Since early 2003, the Darfur region in western Sudan has been wracked by violence that has forced more than 1.2 million to flee to refugee camps in the area and in neighboring Chad.
U.S. officials now say these refugees will begin dying in large numbers unless the violence ends and humanitarian aid begins flowing into the region.
"If nothing changes we will have 1 million casualties. If things improve we can get it down to about 300,000 deaths," Andrew Natsios, head of the U.S. Agency for International Aid, told Reuters en route to Sudan.
"Because a lot of the kids are already so malnourished, you just cannot bring them back," he said.
Officials with the World Food Program questioned the numbers given by Natsios, but agreed a huge population is in danger.
"What is clear is hundreds of thousands of lives are at risk. Unless we and the rest of the humanitarian community working in Darfur are properly resourced as soon as possible, we will have a humanitarian catastrophe on our hands," Marcus Prior, the program's spokesman in Khartoum, told Reuters.
Powell's trip, the highest-ranking visit to the African nation in more than two years, comes as aid efforts continue to face security obstacles. The secretary hopes to press the central government to improve access to the area and to stop its support for the Janjaweed, an Arab militia blamed for much of the violence.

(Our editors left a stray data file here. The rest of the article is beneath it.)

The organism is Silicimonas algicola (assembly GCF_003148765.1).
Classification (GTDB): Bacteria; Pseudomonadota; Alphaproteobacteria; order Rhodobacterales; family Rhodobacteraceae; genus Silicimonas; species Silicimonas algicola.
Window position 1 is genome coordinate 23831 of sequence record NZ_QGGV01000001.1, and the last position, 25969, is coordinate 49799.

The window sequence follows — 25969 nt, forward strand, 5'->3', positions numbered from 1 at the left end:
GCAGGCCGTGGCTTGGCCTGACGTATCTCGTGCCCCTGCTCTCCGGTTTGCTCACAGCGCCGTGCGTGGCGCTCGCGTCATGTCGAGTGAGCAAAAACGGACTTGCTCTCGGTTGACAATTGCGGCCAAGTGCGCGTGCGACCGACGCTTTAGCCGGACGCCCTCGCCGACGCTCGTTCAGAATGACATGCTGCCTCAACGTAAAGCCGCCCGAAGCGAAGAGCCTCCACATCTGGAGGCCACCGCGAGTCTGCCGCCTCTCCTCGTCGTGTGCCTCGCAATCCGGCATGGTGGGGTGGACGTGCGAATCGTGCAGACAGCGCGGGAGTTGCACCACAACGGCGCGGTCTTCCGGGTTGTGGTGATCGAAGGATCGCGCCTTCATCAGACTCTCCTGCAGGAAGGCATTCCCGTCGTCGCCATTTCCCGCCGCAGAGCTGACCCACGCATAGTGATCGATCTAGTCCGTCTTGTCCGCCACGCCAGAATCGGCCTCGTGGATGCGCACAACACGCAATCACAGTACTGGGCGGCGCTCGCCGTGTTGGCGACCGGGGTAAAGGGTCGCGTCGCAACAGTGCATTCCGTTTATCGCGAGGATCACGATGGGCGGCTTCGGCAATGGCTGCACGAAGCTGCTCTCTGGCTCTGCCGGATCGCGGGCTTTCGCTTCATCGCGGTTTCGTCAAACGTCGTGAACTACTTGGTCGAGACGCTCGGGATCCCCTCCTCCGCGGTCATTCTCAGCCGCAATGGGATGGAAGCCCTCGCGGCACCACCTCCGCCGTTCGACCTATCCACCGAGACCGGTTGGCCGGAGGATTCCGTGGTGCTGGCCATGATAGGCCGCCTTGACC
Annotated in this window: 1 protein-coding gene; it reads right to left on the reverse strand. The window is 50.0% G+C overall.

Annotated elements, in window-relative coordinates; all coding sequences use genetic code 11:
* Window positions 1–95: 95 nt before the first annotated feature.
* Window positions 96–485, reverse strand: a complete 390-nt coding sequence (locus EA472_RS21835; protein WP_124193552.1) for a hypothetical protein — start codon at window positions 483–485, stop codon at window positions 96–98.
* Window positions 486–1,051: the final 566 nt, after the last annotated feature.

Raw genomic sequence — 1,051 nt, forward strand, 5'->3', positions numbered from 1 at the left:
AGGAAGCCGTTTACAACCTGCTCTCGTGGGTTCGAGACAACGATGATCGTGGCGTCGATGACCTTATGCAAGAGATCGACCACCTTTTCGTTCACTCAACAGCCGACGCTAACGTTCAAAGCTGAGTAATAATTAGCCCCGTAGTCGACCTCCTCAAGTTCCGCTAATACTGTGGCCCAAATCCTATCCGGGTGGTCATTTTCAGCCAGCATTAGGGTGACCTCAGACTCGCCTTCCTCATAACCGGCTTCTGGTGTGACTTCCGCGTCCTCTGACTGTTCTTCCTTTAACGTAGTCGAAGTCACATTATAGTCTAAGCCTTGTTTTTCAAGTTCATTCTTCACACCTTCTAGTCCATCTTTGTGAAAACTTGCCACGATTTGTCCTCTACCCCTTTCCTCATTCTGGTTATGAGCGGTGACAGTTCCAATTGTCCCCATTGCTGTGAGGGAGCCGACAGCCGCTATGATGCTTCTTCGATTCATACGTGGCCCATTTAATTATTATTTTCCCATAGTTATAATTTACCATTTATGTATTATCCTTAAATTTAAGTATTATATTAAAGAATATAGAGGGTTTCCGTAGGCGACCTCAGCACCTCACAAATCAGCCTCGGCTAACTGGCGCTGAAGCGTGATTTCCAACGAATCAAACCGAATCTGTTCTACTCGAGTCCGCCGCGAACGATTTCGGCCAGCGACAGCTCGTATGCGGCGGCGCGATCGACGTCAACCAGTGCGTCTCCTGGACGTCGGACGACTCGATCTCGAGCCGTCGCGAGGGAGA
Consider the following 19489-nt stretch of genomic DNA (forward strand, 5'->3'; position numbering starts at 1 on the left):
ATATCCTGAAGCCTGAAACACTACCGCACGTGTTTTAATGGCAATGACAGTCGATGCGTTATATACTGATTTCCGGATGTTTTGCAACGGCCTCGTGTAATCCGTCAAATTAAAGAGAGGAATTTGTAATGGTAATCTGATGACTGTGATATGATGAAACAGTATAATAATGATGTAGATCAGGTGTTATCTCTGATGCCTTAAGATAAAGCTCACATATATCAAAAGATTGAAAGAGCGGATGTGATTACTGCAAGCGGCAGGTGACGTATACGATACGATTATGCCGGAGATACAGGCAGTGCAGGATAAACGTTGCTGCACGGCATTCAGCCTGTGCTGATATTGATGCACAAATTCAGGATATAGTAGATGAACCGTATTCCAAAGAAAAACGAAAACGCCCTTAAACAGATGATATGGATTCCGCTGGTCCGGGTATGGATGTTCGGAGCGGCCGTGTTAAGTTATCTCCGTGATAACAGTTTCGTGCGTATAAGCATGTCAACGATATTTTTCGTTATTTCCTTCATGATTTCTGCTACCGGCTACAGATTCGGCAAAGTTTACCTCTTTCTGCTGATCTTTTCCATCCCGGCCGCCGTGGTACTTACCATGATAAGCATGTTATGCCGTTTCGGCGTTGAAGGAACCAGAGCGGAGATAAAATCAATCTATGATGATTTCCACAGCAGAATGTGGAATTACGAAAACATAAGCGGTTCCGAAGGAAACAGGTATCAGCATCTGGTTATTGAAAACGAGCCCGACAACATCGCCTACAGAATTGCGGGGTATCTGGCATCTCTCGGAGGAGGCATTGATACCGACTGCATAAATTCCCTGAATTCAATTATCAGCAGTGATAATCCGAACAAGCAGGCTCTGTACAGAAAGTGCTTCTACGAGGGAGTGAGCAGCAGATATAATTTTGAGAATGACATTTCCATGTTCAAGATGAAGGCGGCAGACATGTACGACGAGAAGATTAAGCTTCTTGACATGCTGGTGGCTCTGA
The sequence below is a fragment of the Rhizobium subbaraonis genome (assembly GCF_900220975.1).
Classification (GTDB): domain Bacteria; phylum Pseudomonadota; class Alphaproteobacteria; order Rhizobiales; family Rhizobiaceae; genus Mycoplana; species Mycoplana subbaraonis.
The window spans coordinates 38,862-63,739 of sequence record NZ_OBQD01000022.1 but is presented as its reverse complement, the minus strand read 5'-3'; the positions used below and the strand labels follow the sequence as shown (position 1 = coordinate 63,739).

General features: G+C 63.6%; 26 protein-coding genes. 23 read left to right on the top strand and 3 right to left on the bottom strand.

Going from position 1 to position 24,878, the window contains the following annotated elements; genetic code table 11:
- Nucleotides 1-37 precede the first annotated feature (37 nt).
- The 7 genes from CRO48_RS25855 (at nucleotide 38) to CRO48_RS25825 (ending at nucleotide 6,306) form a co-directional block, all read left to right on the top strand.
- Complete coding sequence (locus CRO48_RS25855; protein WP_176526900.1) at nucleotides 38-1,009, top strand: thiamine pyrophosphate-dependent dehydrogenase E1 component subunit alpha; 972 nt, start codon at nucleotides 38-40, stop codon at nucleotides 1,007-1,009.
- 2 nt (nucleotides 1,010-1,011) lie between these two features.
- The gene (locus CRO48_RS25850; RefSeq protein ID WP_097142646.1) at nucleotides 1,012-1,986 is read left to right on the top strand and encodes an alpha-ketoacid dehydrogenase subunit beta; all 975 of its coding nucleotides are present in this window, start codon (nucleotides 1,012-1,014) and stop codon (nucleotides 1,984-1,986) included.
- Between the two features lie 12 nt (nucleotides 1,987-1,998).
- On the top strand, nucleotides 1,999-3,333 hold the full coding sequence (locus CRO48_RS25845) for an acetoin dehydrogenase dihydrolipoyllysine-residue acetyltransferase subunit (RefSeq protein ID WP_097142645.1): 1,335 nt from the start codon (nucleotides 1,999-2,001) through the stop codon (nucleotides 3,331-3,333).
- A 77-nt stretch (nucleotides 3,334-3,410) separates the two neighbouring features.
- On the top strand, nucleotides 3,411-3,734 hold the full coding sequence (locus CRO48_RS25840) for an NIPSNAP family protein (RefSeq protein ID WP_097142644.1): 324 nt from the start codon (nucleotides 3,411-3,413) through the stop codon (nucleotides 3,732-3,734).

Powell's arrival comes on the same day U.N. Secretary-General Kofi Annan warned the international body may also step into the conflict.
Asked about possible sanctions or other measures against the Khartoum government, Annan told reporters, "Depending on what we see on the ground, the council may have to take further steps."
The secretary-general is scheduled to visit Sudan this week and said his visit may prompt further action from the Security Council.
"The government has committed to disarm the militias and protect its people. This is one of the issues I will discuss with them," Annan said.
The United Nations has helped broker a cease-fire in Sudan's larger civil war, but Annan said any future assistance to maintain the peace there was dependent on the situation in Darfur.
"We cannot talk of comprehensive peace in Sudan if the gross and systematic abuse of human rights in west Sudan, Darfur, continues," Reuters quoted Annan as saying.
Annan and Powell plan to tour the Darfur region on Wednesday.
The crisis in Darfur erupted after the Khartoum government dispatched its troops and Arab militia to the region to quell a rebellion by African Muslims aimed at bolstering their role in the government.
The bloody reprisals have been aimed at both the rebels and anyone suspected of helping them. The Janjaweed militia has been accused of burning villages, killing men, women and children in retribution and sparking the mass exodus.